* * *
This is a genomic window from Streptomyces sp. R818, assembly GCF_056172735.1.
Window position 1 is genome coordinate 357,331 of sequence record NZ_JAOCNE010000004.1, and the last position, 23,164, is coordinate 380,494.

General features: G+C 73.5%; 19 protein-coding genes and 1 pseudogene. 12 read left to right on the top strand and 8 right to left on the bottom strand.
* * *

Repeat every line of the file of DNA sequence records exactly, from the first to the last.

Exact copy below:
This is a genomic window from Streptomyces sp. R818, assembly GCF_056172735.1.
Window position 1 is genome coordinate 357,331 of sequence record NZ_JAOCNE010000004.1, and the last position, 23,164, is coordinate 380,494.

General features: G+C 73.5%; 19 protein-coding genes and 1 pseudogene. 12 read left to right on the top strand and 8 right to left on the bottom strand.